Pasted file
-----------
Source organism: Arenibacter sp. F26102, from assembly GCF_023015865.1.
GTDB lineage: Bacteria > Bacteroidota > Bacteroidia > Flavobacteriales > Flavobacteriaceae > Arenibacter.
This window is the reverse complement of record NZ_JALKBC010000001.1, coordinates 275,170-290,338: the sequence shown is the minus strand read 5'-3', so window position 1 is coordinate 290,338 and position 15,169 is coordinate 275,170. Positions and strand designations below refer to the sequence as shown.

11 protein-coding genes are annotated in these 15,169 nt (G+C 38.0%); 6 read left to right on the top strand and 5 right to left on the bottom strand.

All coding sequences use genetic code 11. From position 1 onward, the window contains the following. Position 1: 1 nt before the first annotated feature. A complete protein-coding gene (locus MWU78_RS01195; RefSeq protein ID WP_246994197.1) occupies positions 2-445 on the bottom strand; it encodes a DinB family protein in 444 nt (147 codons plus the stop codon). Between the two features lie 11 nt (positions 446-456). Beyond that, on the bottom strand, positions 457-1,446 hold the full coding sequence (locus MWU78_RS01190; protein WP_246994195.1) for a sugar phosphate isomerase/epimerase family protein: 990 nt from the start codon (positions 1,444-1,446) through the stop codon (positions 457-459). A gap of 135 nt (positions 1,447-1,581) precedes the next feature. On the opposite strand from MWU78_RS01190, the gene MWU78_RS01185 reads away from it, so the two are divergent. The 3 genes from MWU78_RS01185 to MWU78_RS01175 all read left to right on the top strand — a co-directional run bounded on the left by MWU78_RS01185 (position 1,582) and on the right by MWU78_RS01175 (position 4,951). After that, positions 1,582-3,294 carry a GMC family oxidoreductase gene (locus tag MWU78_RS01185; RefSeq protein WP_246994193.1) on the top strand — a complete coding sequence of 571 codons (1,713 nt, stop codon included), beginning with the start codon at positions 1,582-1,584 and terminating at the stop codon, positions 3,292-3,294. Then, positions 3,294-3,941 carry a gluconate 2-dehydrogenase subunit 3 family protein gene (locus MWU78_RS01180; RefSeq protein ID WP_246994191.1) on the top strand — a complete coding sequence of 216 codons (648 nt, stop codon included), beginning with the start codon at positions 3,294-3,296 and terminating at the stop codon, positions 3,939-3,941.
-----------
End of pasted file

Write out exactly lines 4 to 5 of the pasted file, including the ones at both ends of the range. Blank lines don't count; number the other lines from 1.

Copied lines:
11 protein-coding genes are annotated in these 15,169 nt (G+C 38.0%); 6 read left to right on the top strand and 5 right to left on the bottom strand.

All coding sequences use genetic code 11. From position 1 onward, the window contains the following. Position 1: 1 nt before the first annotated feature. A complete protein-coding gene (locus MWU78_RS01195; RefSeq protein ID WP_246994197.1) occupies positions 2-445 on the bottom strand; it encodes a DinB family protein in 444 nt (147 codons plus the stop codon). Between the two features lie 11 nt (positions 446-456). Beyond that, on the bottom strand, positions 457-1,446 hold the full coding sequence (locus MWU78_RS01190; protein WP_246994195.1) for a sugar phosphate isomerase/epimerase family protein: 990 nt from the start codon (positions 1,444-1,446) through the stop codon (positions 457-459). A gap of 135 nt (positions 1,447-1,581) precedes the next feature. On the opposite strand from MWU78_RS01190, the gene MWU78_RS01185 reads away from it, so the two are divergent. The 3 genes from MWU78_RS01185 to MWU78_RS01175 all read left to right on the top strand — a co-directional run bounded on the left by MWU78_RS01185 (position 1,582) and on the right by MWU78_RS01175 (position 4,951). After that, positions 1,582-3,294 carry a GMC family oxidoreductase gene (locus tag MWU78_RS01185; RefSeq protein WP_246994193.1) on the top strand — a complete coding sequence of 571 codons (1,713 nt, stop codon included), beginning with the start codon at positions 1,582-1,584 and terminating at the stop codon, positions 3,292-3,294. Then, positions 3,294-3,941 carry a gluconate 2-dehydrogenase subunit 3 family protein gene (locus MWU78_RS01180; RefSeq protein ID WP_246994191.1) on the top strand — a complete coding sequence of 216 codons (648 nt, stop codon included), beginning with the start codon at positions 3,294-3,296 and terminating at the stop codon, positions 3,939-3,941.